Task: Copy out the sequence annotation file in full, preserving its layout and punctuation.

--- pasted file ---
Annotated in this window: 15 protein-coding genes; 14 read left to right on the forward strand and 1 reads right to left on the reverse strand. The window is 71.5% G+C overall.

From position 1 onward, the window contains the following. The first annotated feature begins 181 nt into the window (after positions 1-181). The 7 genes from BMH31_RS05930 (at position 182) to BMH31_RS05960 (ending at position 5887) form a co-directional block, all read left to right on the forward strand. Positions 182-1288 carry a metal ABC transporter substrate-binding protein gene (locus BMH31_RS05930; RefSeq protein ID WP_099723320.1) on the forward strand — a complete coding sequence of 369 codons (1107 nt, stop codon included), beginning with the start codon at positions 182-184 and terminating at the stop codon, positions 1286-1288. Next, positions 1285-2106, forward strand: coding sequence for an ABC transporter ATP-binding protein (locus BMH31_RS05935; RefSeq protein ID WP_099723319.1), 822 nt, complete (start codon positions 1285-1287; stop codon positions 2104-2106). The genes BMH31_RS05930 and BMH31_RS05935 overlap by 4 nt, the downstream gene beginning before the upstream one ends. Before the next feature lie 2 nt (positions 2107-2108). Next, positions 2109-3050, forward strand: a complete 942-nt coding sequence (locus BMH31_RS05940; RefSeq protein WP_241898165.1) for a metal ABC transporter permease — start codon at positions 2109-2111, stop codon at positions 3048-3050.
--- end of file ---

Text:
Annotated in this window: 15 protein-coding genes; 14 read left to right on the forward strand and 1 reads right to left on the reverse strand. The window is 71.5% G+C overall.

From position 1 onward, the window contains the following. The first annotated feature begins 181 nt into the window (after positions 1-181). The 7 genes from BMH31_RS05930 (at position 182) to BMH31_RS05960 (ending at position 5887) form a co-directional block, all read left to right on the forward strand. Positions 182-1288 carry a metal ABC transporter substrate-binding protein gene (locus BMH31_RS05930; RefSeq protein ID WP_099723320.1) on the forward strand — a complete coding sequence of 369 codons (1107 nt, stop codon included), beginning with the start codon at positions 182-184 and terminating at the stop codon, positions 1286-1288. Next, positions 1285-2106, forward strand: coding sequence for an ABC transporter ATP-binding protein (locus BMH31_RS05935; RefSeq protein ID WP_099723319.1), 822 nt, complete (start codon positions 1285-1287; stop codon positions 2104-2106). The genes BMH31_RS05930 and BMH31_RS05935 overlap by 4 nt, the downstream gene beginning before the upstream one ends. Before the next feature lie 2 nt (positions 2107-2108). Next, positions 2109-3050, forward strand: a complete 942-nt coding sequence (locus BMH31_RS05940; RefSeq protein WP_241898165.1) for a metal ABC transporter permease — start codon at positions 2109-2111, stop codon at positions 3048-3050.